Thoughts and Musings

The daily Post

... what I'm thinking
Photo sourced from Creative Commons
Photo sourced from Creative Commons

Courage to Confront Desire

Photo sourced from Creative Commons.

Finding the courage to be honest with myself about what I want has required great bravery.

  • To be honest about WHAT I want, instead of projecting those desires onto someone else and relinquishing ownership of my own feelings requires courage.
  • To be honest about WHO I want or don’t want in my life, instead of the usual self-sabotage I practice in relationships requires bravery.

After a lifetime of letting others make choices for me, define my feelings, tell me what I want, or subjugate my desires to circumstantial-survival needs or the holy requirements of a “higher power,” being able to answer the question “what do I want” is like climbing Mt Everest.

Even if I manage to identify a desire, the second challenge I have is labeling what the heck it is! My body often sends signals that a desire is looming… anxiety, despair, excitement, tension, expectation, but I’m not always sure how to decipher it. And the teaching I’ve received feels woefully inadequate for practical instruction.

  • The CHURCH acknowledges desire exists, but the vast majority of discipleship has to do with quieting desire.
  • SOCIETY teaches us to blindly follow desire wherever it leads… “Follow your heart,” “Pursue your desire,” and it normalizes all forms of misplaced desire.

Both of those guiding meta-narratives result in the same thing…a denial and numbing of our hearts. I don’t think either side has the lion’s share of wisdom on how to navigate our deepest desires. The truth probably lies in the grey area, but not a lot of folks write from the grey area.

This is yet another question I’m wrestling with in this season… how to navigate desire in a way that is life-giving instead of life-destroying. I’m trying to find a way to journey WITH those heart-felt desires — desires that are neither holy nor unholy, but just ARE — without numbing their existence, explaining them away, or following them into destructive places.

Again… no answers… just more questions.

Finding Faithfulness When Your Stories Disagree

This continues to be a season where I have more questions than answers.

I’m ok with that. Sometimes. Other times, I just want clarity, and certainty, and understanding.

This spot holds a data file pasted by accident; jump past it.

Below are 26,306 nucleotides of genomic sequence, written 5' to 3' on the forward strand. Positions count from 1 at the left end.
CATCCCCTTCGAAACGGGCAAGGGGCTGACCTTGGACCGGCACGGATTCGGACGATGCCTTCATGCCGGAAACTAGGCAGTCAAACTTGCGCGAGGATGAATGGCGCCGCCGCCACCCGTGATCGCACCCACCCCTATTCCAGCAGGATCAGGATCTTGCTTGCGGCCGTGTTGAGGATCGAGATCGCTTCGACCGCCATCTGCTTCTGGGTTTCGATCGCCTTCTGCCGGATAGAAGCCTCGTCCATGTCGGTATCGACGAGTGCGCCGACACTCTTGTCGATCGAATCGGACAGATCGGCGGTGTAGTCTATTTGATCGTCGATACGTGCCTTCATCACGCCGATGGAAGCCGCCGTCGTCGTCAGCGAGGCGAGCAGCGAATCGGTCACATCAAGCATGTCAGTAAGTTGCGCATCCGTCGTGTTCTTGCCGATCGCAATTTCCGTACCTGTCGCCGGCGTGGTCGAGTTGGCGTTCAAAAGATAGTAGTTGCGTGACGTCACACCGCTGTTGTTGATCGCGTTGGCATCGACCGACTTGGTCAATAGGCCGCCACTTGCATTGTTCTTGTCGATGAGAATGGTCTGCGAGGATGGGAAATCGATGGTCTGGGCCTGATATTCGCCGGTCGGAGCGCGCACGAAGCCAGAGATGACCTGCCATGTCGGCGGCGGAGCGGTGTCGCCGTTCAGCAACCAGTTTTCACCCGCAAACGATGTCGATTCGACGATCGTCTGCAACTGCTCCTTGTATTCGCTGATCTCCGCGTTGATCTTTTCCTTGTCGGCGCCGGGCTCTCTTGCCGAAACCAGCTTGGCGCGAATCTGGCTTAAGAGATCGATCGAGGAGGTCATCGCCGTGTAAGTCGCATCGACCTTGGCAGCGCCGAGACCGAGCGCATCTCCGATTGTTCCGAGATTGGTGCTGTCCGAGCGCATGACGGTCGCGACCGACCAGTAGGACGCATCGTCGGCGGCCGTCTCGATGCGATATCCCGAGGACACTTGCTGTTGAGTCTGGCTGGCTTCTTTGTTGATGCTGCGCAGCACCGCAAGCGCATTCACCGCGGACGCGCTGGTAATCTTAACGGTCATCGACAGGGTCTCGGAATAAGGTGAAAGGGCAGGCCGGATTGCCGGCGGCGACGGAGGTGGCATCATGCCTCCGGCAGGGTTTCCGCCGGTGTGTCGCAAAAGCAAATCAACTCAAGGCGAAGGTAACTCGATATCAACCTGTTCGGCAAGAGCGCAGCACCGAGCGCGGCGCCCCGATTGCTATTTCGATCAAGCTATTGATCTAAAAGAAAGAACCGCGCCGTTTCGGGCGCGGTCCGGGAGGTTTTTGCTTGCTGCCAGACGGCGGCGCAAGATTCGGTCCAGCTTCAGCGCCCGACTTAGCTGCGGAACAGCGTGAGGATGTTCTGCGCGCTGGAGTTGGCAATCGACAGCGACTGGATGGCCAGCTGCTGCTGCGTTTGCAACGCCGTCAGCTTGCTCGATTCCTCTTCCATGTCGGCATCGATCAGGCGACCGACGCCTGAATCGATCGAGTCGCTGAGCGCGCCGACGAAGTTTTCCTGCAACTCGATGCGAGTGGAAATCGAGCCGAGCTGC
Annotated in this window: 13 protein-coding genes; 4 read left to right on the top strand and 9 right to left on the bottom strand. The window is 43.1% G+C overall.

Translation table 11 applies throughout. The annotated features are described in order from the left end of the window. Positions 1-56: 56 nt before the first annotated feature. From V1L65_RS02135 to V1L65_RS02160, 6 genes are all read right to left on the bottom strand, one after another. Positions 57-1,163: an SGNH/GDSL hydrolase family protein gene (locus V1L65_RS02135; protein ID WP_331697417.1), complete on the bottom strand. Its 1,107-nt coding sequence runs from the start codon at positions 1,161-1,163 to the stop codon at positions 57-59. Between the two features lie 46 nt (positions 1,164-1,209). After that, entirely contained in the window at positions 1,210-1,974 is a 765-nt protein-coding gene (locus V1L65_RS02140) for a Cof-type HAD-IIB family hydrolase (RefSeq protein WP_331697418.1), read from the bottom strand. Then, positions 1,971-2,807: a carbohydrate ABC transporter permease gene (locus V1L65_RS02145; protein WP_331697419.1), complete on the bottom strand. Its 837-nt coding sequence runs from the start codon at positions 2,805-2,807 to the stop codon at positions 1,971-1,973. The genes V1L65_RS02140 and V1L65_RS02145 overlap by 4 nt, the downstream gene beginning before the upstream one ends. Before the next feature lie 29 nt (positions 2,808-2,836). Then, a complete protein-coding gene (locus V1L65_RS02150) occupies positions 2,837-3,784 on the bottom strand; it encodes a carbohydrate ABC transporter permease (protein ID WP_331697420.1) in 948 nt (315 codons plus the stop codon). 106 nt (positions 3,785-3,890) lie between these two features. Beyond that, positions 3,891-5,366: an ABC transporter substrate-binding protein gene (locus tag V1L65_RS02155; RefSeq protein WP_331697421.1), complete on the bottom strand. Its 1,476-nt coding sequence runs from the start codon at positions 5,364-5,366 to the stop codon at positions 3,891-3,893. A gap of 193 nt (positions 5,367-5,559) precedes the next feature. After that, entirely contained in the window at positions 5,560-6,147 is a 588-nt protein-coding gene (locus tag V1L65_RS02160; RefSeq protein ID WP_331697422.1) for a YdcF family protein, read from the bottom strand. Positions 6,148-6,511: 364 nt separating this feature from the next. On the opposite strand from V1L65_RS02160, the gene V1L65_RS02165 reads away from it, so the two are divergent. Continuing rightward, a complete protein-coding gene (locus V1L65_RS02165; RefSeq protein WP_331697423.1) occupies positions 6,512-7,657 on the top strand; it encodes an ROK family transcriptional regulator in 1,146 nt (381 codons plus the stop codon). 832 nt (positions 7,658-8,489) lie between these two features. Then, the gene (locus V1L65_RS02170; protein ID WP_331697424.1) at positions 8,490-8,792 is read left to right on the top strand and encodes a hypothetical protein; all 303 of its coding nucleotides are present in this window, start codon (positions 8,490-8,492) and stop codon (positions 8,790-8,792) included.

I feel like the tectonic plates of my guiding theology and praxis are continuing to shift. The shifts have occurred because I’ve experienced excruciating pain when the faith “system” I put my trust in did not meet my expectations for clarity, support, or answers. The shifts have continued because I’ve witnessed vast sinkholes in the programmatic and prescriptive faith practices that have been handed down to me.

And though painful to push through, this process is becoming more redemptive than I could have ever imagined. I find myself entering into this space looking forward to how it is changing me, instead of fearing what I might lose. It is awakening me to the fact that God has written a story through my life that only I can tell, that only I can steward. It’s a story that I can make the choice to embrace and leave a legacy through, instead of fearing it.

Ten months ago, a leader I respect tremendously prayed that God would break the box of the formulaic faith practices I had been taught. That is happening. I can see the wake behind me… but I didn’t expect that wake to catch up with me and begin to create a tidal wave in my current circumstances. I expected to be able to live out my questions and find suitable answers for them within the faith environment that I find myself in.

But a clarifying conversation with my boss this week showed that I am living in a place where my different life stories are conflicting, and I have not yet found a bridge for re-aligning them. The conversation was so life-giving (my boss has an incredible ability to allow me to disagree with him while simultaneously affirming me in asking the questions in the first place). It also made me realize I need to ask some hard questions of myself, and then be willing to face honest answers.